I recognize this space the Church is in right now. I am an interim pastor, one who leads a congregation through the liminal time between when their called pastoral leader leaves and a new one arrives. The marks of being in a liminal (literally: “on the boundary between”) period of time are unsettling for a congregation but also potentially freeing: ambiguity, fluidity and disorientation. During the COVID-19 pandemic, the entire Church is in a liminal time. We know we will emerge changed from how we entered this era, but we cannot see what that will look like yet. And we do not like it. Trust those who have led through interim periods that while it is stressful, there are also blessings to this time. Here are at least 3 values to embrace, to take full advantage of the blessings of being in an interim:
We are all unsettled, disoriented, and fearful of the unknown right now. Naming this honestly builds trust in our leadership, in our relationships. This is also an unprecedented time to be honest that change is coming. The church has to adapt to technology and people’s shifting values of how we spend our time. While social distancing, decision-making cannot be handled as it always has been. This is an opportunity to open up tightly-controlled or centralized leadership. A “normal” interim time in a congregation is an opportunity for lay leaders to live into the priesthood of all believers instead of depending on the ordained leader to do too much. This can be true of checking in on each other during this pandemic, care-giving and praying together over the phone. We are all the Church, and these ministries belong to all of us.
Clergy and lay leaders who minister each have our own methods of masking and controlling our emotions in order to tend the relationships in our care. Parents and other care-givers do this emotional labor too. But under this peculiar stress, much like during a pastoral vacancy, our defenses might be worn down, and the honesty slips out. This may be a blessing because we need to be honest to protect ourselves from burnout, and to hold clear boundaries for our own mental and physical health. An interim pastor sets different boundaries from the previous leader by virtue of being a different person, and not depending on the strength of their relationships for long-term leadership. So, people notice our relationship with the pastor is different from friendship. This pandemic will certainly uncover leaders’ own needs for a support network beyond the congregation, if that is not already apparent.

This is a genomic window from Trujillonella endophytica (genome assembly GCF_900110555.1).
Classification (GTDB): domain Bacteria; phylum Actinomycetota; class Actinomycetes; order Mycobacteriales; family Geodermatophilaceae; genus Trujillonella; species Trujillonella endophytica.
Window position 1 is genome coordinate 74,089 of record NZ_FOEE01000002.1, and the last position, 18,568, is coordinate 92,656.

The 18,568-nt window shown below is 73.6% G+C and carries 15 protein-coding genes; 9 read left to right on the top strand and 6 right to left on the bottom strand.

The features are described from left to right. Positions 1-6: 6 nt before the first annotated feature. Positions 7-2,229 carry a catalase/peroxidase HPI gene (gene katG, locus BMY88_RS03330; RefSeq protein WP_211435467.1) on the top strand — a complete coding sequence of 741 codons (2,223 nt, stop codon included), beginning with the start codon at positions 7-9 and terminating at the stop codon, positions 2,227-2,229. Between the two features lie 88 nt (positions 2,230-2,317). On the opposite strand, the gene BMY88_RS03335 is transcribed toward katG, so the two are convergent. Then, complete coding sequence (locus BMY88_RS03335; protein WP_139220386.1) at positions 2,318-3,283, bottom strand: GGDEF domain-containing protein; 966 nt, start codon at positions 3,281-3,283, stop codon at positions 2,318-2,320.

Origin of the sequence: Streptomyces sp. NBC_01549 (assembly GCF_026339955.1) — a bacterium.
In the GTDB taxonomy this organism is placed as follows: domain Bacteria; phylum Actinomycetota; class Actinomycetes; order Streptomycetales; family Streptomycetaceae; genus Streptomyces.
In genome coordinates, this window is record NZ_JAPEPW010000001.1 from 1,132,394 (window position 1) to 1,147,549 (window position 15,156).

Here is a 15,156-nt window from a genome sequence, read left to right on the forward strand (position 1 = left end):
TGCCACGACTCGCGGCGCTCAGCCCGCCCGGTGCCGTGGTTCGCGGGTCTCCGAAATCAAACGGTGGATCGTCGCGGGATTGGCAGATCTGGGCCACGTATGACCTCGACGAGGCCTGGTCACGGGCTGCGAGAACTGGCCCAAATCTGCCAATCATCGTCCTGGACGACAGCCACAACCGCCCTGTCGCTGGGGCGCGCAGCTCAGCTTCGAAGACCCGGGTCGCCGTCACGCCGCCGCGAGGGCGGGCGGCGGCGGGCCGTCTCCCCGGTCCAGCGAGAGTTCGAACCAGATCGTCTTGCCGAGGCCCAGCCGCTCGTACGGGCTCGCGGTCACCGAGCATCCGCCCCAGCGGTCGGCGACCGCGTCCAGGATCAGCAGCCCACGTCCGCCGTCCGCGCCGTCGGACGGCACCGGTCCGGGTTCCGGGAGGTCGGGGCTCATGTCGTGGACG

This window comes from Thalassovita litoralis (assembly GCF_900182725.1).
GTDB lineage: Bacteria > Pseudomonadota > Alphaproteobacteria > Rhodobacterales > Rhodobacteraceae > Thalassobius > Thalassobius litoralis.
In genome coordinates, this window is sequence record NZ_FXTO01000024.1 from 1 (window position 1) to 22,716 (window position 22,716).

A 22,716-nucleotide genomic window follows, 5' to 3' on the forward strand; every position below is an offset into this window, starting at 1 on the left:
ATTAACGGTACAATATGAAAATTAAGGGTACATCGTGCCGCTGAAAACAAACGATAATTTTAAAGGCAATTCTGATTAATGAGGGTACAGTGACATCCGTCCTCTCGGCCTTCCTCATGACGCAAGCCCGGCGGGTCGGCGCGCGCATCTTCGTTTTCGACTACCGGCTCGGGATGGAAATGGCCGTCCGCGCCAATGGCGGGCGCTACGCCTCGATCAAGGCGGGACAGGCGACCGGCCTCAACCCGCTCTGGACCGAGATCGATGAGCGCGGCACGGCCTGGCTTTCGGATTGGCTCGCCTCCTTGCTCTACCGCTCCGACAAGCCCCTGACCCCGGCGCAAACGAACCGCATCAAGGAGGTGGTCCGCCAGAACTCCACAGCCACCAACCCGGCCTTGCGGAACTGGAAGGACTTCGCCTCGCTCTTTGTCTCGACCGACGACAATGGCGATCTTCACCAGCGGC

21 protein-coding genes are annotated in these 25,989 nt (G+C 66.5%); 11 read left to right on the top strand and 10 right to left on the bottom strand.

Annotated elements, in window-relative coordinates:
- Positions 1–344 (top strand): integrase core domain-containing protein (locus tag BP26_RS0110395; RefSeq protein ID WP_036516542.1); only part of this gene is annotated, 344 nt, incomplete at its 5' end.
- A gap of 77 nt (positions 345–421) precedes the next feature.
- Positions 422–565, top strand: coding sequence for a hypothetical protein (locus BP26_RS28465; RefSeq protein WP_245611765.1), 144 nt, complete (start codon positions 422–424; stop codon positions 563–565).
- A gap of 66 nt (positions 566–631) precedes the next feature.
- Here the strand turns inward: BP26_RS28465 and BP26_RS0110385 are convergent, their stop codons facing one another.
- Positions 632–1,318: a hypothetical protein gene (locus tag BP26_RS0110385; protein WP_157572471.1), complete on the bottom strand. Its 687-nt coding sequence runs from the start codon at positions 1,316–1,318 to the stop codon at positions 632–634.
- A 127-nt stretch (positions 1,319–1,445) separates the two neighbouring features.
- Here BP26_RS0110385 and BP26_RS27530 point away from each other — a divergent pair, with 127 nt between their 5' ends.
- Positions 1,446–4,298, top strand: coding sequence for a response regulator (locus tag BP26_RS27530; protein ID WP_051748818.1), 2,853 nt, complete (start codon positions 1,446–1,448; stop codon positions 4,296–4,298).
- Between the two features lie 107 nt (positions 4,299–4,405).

Sometimes honesty takes the form of curious questions from an outsider’s perspective: Why has the congregation done it that way before? Is this working for people? What might work better? We’ll continue the questions when we are back to meeting in person. Would people value an online worship option? What other duties would the effort to maintain that necessarily replace? How do we include those worshiping with online resources in our understanding of the worshiping community? Interim pastors come with the freedom of arriving “pre-fired,” present for only a short period of time. When the future is uncertain, aren’t we all living into that freedom?
An interim period is ideal for trying new things, old things with a twist, adding, or subtracting from our regular patterns to suss out what really matters. Instead of rushing to duplicate all of our activities online, perhaps this is a time to experiment with letting go of some things, and putting our energy elsewhere. Later we will have evidence from our experiments to consciously decide what needs to be re-activated. One activity for an interim period might be to have lay leaders visit other congregations, not in a competitive sense, but in an attitude of learning. What creativity might we learn from others? With abundant online worship opportunities right now, why not share resources and encourage our people to try out different worship experiences? Report back on how those experiences shifted your perspective. We are all part of the Body of Christ, after all.
Obviously, we have “never done things this way before,” but now we are extraordinarily free to experiment and pivot when something does not work. In normal times, being bound by long-term planning (for example, preserving the church building) can stifle a congregation’s ability to put energy or effort into new ventures. A fear of failure can keep us in a rut. Yet the legacy Christians leave in our wake ought to be actions and relationships, not bricks and mortar. Leaders are all learning new skills related to technology right now, so we might as well intentionally discuss all of our attitudes towards experimentation and failure with congregation members. What have you heard of elsewhere that you would like to try? The ability to keep our sense of humor intact and to occasionally retreat to the metaphorical balcony to see the bigger picture are key.
A Resource for this Liminal Time
Susan Beaumont has written an extremely insightful book for interim pastoral leaders called “How to Lead When You Don’t Know Where You’re Going: Leading in a Liminal Season”. The interim pastors cohort in my synod is reading through it together. Although the examples are of course from non-pandemic times in the life of the Church, Beaumont acknowledges that the whole Church is going through a liminal time, needing to re-assess its functioning as our society becomes more and more secular. The pandemic will surely magnify this. Yet it may also give us an expanded toolbox to lead necessary change, once things are “back to normal.”
Read More by Susan Beaumont
- 5 PRACTICES FOR COAXING ORDER OUT OF CHAOS
- THE GOOD OLD DAYS AND OTHER WORKS OF FICTION
- TENDING THE SOUL OF THE INSTITUTION
This post originally appeared at the Episcopal Café
Photo by Tina Nord
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